The U.S. Education Department will, for the first time, allow some colleges to limit how much their students borrow to pay for their education, a department official announced on Tuesday at a Senate hearing on student debt.
The pilot program, which will let colleges test alternative ways of administering federal aid, is likely to provide relief to some for-profit colleges that will be in danger of violating a federal regulation known as the 90/10 rule at the end of this month, when a short-term exemption to the rule expires.
Under the 90/10 rule, for-profit colleges must receive at least 10 percent of their revenue from sources other than the Education Department to remain eligible to receive federal student aid. When Congress raised student loan limits by $2,000 in 2008, it allowed for-profit colleges to temporarily treat the newly available funds as part of their 10 percent, rather than as aid from the department.
With the exemption set to expire on June 30, for-profit colleges that are close to the 90-percent cutoff have been lobbying Congress and the Education Department for an extension or a reprieve. The pilot project should help at least some of them remain eligible for millions of dollars in federal student aid.
Still, the program won’t provide anything close to the sectorwide fix the colleges have been seeking, department officials said. The pilot program will not be limited to for-profit colleges, and only a handful of programs at each college will be chosen to participate, said James Kvaal, deputy under secretary of education.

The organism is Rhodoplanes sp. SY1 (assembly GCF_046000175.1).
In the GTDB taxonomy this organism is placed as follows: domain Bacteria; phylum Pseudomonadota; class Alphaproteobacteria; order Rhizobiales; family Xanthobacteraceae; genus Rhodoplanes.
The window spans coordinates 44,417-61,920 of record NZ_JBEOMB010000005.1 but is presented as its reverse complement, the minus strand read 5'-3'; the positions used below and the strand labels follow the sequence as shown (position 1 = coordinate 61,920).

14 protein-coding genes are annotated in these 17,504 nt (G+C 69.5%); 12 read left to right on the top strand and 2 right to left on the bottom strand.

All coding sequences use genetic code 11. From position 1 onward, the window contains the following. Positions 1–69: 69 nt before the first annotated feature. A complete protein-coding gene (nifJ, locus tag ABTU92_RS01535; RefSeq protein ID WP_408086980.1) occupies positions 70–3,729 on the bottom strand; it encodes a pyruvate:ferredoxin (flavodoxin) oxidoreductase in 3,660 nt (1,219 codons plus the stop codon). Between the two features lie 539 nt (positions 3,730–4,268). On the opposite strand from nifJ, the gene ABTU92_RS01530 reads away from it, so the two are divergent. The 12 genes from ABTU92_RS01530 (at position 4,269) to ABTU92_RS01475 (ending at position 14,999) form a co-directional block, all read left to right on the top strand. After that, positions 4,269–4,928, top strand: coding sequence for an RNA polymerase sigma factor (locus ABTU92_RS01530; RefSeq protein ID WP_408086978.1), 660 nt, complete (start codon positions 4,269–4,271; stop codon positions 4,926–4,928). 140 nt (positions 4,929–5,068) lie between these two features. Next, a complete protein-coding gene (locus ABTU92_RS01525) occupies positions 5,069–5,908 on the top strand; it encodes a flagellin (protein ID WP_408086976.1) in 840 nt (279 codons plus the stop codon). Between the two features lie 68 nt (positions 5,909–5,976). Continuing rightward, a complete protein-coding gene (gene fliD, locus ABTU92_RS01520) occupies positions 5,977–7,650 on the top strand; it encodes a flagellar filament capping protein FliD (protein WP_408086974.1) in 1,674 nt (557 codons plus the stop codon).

The goal, he said, was not to provide broad relief on 90/10, but to help institutions comply with the new "gainful employment" rule, which will penalize programs in which students carry high debt burdens relative to their income.
"There have been rumors about a 90/10 pilot—this is not it," he said. "This is really about gainful employment"
Congress set limits on the share of revenue that for-profit colleges may receive from the federal government almost two decades ago, following a Senate investigation into the sector. At the time, the ratio was 85/15; it was relaxed to 90/10 six years later, after Republicans regained control of Congress.
Since then, the rule has been softened several times to allow additional sources of revenue to count toward the 10 percent. But for-profit colleges have continued to push for a full repeal, arguing that they have little control over how much their students borrow beyond the cost of attendance. (Although colleges can limit borrowing on a case-by-case basis, current law prohibits blanket exemptions for groups of students.)
In testimony on Tuesday before the Senate Committee on Health, Education, Labor, and Pensions, the under secretary of education, Martha J. Kanter, said the pilot program would offer colleges "new tools to reduce student debt."
"We will let institutions reduce the size of student loans, while carefully measuring the impact on students' access and success, to see if it's possible to design lower-cost programs," she said in prepared remarks.
The Senate, though, may be moving in the opposite direction on 90/10. During the hearing, the committee's chairman, Sen. Tom Harkin, Democrat of Iowa, repeated his suggestion that federal veteran and military benefits be included in the 90 percent. If that were to happen, for-profit colleges would have much more to worry about than a $2,000 exemption.